Fishing for a Sustainable and Equitable Future in the Pacific

World Bank approves US$32.97 million for regional fisheries program.

The World Bank’s Board of Executive Directors today approved US$32.97 million in International Development Association (IDA) grants and credits to support the Pacific Islands Regional Oceanscape Program (PROP) – a regional program of operations to strengthen the management of select Pacific Island fisheries.

PROP will initially provide funding to the Federated States of Micronesia, the Republic of the Marshall Islands, the Solomon Islands, Tuvalu and the Pacific Islands Forum Fisheries Agency to improve the sustainable use of oceanic fisheries, coastal fisheries, and the critical habitats on which they depend.

“The social and economic benefits gained from ensuring the strength and sustainability of what is a major source of national revenue and livelihoods in many countries will be significant,” said Franz Drees-Gross, Country Director for the World Bank in Timor-Leste, Papua New Guinea, and the Pacific Islands. “Improved management of this vital resource offers significant revenue potential for Pacific Island Countries – revenue which will ultimately help reduce poverty and boost shared prosperity.”

Specifically, PROP will target the sustainable management of oceanic fisheries by strengthening the capacity of regional and national institutions to manage fisheries and ensure the benefits they produce are equitably shared within Pacific Island countries. The project will support the sustainability of coastal fisheries by helping to empower stakeholders to better manage fisheries, and by linking sustainable coastal fish products to regional markets.

“The social and economic benefits gained from ensuring the strength and sustainability of what is a major source of national revenue and livelihoods in many countries will be significant.”

Franz Drees-Gross, Country Director for the World Bank in Timor-Leste, Papua New Guinea, and the Pacific Islands

PROP will also protect critical fishery habitats by creating financing mechanisms to fund the conservation of the growing number of protected marine areas in the region, and providing funds to ensure a coordinated regional approach to the implementation, monitoring and evaluation of the program.

“Oceanic and coastal fisheries in the Pacific are reaching their long-term sustainable limits due to environmental changes and overfishing by vessels from outside the region,” said James Movick, Director General of the Pacific Islands Forum Fisheries Agency.“Collaboration among Pacific nations to secure the health of fisheries is essential to regional economic integration and growth. PROP will support this by building on existing fisheries management policies and frameworks already adopted by governments and administrations in the region.”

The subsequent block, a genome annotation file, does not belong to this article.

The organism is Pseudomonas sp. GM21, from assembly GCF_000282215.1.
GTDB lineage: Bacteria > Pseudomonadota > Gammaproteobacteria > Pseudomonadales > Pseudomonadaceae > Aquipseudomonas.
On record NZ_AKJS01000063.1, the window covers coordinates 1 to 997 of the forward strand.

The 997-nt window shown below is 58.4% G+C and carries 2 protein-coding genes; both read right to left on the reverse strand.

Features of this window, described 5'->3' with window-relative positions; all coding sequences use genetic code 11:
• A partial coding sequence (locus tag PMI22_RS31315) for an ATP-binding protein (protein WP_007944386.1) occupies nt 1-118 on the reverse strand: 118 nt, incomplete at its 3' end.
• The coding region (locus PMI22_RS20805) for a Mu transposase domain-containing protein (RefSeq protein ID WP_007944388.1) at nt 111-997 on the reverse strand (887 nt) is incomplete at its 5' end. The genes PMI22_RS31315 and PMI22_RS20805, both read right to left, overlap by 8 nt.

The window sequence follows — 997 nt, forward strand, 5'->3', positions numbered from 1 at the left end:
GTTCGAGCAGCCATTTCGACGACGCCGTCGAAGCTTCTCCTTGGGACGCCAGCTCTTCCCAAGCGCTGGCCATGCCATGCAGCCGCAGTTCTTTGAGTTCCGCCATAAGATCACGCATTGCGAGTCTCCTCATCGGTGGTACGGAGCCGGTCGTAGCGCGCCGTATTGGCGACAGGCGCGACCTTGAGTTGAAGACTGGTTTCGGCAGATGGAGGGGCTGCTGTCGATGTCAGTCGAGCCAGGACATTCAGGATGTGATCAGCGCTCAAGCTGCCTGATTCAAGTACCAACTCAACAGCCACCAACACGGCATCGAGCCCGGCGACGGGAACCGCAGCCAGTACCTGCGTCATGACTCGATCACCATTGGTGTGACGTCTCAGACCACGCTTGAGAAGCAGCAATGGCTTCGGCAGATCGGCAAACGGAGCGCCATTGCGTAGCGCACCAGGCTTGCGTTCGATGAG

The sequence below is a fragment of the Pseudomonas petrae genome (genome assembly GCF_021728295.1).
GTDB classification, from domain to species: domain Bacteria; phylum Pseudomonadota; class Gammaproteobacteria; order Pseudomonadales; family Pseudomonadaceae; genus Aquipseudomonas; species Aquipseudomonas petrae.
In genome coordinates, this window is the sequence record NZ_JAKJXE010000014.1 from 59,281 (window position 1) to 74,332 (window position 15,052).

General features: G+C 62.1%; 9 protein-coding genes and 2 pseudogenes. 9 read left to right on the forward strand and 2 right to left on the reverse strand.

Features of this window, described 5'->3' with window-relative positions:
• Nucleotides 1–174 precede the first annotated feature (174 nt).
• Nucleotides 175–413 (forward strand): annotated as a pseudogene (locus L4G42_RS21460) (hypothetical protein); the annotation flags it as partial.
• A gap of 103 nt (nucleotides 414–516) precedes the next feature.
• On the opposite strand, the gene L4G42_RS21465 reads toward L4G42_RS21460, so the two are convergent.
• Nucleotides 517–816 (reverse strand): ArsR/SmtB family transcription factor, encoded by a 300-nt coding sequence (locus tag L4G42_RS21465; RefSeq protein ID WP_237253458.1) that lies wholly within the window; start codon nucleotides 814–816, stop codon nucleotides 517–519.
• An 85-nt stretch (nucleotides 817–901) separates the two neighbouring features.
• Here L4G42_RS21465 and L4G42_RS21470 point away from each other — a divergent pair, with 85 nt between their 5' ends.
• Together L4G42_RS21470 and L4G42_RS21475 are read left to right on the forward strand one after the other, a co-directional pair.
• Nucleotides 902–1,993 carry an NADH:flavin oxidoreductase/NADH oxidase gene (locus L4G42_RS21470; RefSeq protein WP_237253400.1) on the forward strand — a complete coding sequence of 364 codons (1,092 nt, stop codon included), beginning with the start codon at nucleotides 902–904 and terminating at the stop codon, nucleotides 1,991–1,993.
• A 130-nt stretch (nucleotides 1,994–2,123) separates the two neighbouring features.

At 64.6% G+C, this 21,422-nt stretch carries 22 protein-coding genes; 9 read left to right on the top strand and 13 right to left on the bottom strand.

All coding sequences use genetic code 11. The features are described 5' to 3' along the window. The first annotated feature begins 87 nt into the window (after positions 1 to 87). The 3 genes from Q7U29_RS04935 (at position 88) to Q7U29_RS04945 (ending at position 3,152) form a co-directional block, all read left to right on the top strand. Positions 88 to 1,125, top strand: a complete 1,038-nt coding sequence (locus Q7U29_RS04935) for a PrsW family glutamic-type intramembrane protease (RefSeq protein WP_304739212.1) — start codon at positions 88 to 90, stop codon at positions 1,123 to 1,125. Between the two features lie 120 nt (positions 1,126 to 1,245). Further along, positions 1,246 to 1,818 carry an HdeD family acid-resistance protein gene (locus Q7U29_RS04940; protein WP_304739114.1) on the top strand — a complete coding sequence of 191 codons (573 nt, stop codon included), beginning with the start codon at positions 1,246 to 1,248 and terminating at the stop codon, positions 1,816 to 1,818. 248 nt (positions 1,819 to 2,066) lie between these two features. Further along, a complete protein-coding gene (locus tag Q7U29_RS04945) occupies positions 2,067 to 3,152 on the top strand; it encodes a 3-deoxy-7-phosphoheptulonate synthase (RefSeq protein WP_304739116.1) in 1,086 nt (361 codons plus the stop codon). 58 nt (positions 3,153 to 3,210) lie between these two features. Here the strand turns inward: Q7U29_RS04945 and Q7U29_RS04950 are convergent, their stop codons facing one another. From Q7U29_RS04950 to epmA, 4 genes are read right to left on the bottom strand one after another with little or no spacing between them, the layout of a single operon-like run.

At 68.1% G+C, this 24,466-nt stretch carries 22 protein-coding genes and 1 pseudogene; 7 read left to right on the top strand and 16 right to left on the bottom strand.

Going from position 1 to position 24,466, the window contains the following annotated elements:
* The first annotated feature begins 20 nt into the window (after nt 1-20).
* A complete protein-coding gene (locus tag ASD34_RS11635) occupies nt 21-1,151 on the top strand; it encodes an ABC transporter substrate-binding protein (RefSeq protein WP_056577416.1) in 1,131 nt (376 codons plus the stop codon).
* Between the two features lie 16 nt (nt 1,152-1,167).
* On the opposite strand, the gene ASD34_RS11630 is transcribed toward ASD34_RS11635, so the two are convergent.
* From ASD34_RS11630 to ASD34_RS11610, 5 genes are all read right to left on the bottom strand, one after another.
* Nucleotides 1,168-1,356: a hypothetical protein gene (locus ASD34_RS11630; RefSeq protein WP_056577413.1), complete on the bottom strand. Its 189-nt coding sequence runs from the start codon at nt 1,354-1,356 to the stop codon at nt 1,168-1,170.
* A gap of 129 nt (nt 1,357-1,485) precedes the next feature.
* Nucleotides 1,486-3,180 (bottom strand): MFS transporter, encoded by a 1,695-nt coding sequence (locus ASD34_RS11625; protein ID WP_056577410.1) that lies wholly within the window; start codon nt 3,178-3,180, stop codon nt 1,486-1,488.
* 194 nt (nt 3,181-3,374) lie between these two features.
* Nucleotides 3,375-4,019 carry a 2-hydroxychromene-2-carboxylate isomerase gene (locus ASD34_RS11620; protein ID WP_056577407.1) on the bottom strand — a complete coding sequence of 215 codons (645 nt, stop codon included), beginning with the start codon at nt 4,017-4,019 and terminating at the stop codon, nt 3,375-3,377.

The program will promote the local implementation of shared regional objectives, together with coordination from the Pacific Islands Forum Fisheries Agency. PROP will eventually expand the number of countries involved over its six to 10 year duration, with the potential to involve all 11 eligible Pacific Island Countries.

“Pacific Island countries’ economies are in many cases driven by a strong reliance on healthy coastal ecosystems for food, livelihoods, weather protection, and resilience to shocks,” said John Virdin, Senior Natural Resources Management Specialist for the World Bank and task team leader for the project. “As the threat from climate change grows throughout the region – including sea-level rises and the potential for more intense and frequent storm events – maintaining or restoring healthy ocean environments and resources will be fundamental to building resilience to climatic shocks.”

PROP will be funded through a US$32.97 million in grants and credits from the IDA, the World Bank’s fund for the poorest countries. An additional US$6.3 million will be provided by the Global Environment Facility (GEF) Trust Fund to the Solomon Islands, Tuvalu and the Pacific Islands Forum Fisheries Agency. Source


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